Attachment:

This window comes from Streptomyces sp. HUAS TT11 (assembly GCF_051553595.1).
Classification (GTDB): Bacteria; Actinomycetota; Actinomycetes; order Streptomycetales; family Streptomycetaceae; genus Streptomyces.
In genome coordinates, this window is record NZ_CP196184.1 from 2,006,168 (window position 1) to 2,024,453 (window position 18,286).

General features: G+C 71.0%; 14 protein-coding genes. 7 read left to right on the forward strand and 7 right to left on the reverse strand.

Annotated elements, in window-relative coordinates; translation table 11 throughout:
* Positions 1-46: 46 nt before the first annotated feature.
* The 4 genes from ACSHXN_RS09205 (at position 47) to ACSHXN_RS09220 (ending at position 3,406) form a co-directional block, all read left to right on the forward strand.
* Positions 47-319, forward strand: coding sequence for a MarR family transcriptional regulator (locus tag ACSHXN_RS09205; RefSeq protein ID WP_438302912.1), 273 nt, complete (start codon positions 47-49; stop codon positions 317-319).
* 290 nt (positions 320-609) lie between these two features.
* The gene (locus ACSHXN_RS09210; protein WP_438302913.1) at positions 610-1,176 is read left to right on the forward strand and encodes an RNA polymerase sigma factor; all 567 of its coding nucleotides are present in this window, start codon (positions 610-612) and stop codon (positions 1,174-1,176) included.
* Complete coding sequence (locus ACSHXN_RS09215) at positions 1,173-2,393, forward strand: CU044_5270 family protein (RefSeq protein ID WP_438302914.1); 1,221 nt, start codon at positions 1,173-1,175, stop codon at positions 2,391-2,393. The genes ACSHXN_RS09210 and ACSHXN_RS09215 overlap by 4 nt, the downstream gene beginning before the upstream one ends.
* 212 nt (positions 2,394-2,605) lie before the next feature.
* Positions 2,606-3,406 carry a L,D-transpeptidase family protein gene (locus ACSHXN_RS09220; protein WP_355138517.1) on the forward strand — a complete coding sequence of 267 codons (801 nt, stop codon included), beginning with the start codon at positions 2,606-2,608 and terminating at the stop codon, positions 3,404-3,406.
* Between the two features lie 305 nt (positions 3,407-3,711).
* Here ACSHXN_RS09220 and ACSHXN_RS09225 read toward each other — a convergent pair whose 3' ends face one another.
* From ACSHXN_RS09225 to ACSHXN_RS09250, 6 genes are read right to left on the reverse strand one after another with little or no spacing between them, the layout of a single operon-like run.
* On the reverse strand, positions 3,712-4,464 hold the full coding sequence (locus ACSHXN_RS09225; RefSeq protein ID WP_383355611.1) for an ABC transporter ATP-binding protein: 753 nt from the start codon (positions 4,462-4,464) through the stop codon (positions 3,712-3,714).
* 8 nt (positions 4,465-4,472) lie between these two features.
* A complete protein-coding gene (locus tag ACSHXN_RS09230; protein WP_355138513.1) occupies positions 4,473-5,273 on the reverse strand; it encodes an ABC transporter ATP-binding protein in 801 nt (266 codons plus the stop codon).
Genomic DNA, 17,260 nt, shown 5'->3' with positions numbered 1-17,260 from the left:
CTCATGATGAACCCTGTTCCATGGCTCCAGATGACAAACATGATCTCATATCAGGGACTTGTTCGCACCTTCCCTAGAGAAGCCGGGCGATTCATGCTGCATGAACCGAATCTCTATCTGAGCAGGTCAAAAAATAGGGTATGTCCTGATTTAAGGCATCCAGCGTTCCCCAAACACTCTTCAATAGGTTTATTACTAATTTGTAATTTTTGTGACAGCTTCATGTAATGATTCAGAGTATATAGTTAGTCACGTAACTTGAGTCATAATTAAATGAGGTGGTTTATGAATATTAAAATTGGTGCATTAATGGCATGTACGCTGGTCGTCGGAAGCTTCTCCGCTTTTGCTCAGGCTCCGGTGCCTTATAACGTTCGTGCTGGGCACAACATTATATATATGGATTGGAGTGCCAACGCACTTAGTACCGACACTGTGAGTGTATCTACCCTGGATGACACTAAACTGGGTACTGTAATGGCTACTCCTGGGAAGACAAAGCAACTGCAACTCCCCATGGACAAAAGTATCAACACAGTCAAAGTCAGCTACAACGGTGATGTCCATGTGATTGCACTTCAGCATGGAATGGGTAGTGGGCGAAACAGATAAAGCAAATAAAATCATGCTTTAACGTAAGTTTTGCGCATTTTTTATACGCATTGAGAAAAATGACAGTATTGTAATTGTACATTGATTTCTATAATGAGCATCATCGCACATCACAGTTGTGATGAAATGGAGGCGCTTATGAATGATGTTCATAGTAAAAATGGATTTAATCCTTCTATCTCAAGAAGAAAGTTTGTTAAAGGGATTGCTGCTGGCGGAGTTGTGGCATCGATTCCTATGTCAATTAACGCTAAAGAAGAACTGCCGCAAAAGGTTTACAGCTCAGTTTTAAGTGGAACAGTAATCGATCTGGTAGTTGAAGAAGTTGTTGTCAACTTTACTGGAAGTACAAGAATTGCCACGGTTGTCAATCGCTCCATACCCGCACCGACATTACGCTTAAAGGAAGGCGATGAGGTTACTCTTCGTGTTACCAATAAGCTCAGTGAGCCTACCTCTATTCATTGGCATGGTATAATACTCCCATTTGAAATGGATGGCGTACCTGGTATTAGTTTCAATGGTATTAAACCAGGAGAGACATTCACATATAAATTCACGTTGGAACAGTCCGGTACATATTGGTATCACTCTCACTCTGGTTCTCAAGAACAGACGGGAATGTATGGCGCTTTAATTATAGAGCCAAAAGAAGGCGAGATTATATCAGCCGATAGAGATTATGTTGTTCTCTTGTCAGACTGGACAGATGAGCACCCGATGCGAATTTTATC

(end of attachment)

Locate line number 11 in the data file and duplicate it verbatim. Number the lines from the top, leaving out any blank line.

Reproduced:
* Complete coding sequence (locus ACSHXN_RS09215) at positions 1,173-2,393, forward strand: CU044_5270 family protein (RefSeq protein ID WP_438302914.1); 1,221 nt, start codon at positions 1,173-1,175, stop codon at positions 2,391-2,393. The genes ACSHXN_RS09210 and ACSHXN_RS09215 overlap by 4 nt, the downstream gene beginning before the upstream one ends.